Here's a look at some of the coverages that a robust duplex landlord insurance policy will provide:
- Commercial Property: In the event that your duplex is damaged by an act of nature, a fire, a gas leak, theft, vandalism, or negligent tenants, this part of your policy would help to cover any of the necessary repairs or replacement costs.v
- General Liability: This part of a landlord insurance policy protects you from third-party liability lawsuits, including property damage and physical injuries. For instance, if a delivery driver were to slip and fall on your property while dropping off a package and file a lawsuit against you for the injuries they sustained, this part of your policy would help to pay for legal defense and settlement fees.
- Lost Rental Income: If your property were to become uninhabitable for any reason - a severe pest infestation or a mold outbreak, for example - this part of a landlord insurance policy would reimburse you for loss of rental income that you would have otherwise received from your tenants until your duplex is habitable again.
These policies are just a few examples of the type of duplex rental property insurance Alaska you'll need to carry as the owner and operator of an AK duplex.
AK Duplex Rental Properties' Risks & Exposures
Premises liability exposure is limited due to the low number of tenants in each dwelling unit. All dwelling units should meet all life safety codes and be in compliance with codes on smoke and fire detection, fire extinguishers, and carbon monoxide detectors.
Lead exposure, particularly on windowsills, must be considered if the building was constructed prior to 1980.
To prevent slips, trips, or falls, the dwelling must be well maintained with floor covering in good condition. The number of exits must be sufficient and well marked, with backup lighting in case of power failure.
Steps should have handrails, be well lighted, marked, and in good repair. Sidewalks and driveways should be free from defects and cleared of ice and snow in inclement weather. The landlord must provide a secure dwelling to tenants.
Locks should be changed when a new tenant moves into a unit. There should be a maintenance activity log to document the owner's response to tenants' needs. Personal injury losses may occur due to alleged wrongful eviction, invasion of privacy, or discrimination. Clear guidelines for tenant acceptability are important.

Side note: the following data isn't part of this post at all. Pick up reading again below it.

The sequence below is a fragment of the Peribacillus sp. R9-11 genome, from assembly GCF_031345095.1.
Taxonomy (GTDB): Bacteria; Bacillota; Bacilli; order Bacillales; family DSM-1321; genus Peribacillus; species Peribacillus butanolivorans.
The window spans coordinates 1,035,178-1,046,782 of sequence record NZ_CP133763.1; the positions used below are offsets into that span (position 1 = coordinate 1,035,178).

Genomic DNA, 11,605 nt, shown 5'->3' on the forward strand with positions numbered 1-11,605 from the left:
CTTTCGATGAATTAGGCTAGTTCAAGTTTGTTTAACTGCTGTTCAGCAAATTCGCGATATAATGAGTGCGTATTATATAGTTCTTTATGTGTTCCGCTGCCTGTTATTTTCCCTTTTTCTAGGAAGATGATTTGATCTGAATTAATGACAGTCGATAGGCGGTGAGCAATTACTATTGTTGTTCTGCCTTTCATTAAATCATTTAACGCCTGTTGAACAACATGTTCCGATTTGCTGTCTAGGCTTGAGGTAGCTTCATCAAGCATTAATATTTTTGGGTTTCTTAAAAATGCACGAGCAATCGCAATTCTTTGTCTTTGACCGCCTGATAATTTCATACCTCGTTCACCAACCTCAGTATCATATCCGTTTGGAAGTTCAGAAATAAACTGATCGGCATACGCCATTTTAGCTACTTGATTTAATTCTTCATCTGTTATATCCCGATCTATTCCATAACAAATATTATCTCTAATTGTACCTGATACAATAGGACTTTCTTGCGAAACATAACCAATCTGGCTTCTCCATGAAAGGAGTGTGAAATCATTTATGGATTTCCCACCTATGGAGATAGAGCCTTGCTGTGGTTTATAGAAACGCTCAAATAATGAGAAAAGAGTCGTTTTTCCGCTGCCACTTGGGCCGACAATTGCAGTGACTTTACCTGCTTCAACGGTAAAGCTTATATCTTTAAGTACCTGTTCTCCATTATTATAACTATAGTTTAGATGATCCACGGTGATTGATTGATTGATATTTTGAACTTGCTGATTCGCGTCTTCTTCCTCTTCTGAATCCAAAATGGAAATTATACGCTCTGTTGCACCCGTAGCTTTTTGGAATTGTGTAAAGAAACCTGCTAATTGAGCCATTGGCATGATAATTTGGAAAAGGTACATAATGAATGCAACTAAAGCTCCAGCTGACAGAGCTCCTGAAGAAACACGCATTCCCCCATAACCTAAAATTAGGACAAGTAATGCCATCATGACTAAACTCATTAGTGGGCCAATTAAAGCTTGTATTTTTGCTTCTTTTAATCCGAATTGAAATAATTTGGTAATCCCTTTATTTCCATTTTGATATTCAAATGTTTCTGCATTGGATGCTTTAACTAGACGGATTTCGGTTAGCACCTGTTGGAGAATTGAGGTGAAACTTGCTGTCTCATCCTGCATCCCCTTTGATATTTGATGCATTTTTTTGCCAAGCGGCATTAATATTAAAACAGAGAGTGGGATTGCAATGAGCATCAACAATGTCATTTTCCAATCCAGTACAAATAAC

Workers compensation exposures are normally service, janitorial, or maintenance-related. Back pain, hernias, sprains, and strains from lifting and working from awkward positions are common. Skin and lung irritation can result from working with cleaning chemicals and paint.
Interaction with tenants can be difficult. Employees should be trained in dealing with difficult situations. Animals owned by tenants can bite or kick workers.
Property exposures are light. Ignition sources are from the electrical wiring, heating, air conditioning, and cooking systems. If the duplex or double was converted from a prior occupancy, it should meet current residential building codes.
There should be hard-wired smoke/fire alarms in each unit. Items provided by the building owner, such as kitchen or laundry appliances, may be stolen by tenants or outsiders.
Crime exposure is generally limited to employee dishonesty. Background checks should be conducted on all employees. Money and securities exposure may be a concern, particularly if there are multiple units and payment is in cash.
Payments by mail and by check are the preferred methods for collecting rents. Monetary transactions must be controlled through the use of receipts and regular monitoring. Deposits must be made on a regular basis, with appropriate security provided during collections.
Inland marine exposure may include accounts receivables for rents due, computers, and valuable papers and records for lease, mortgage, and tenant information. There may be contractors' equipment for maintenance, repairs, and lawn care. Duplicates of all data should be kept off premises for easy replication following a loss.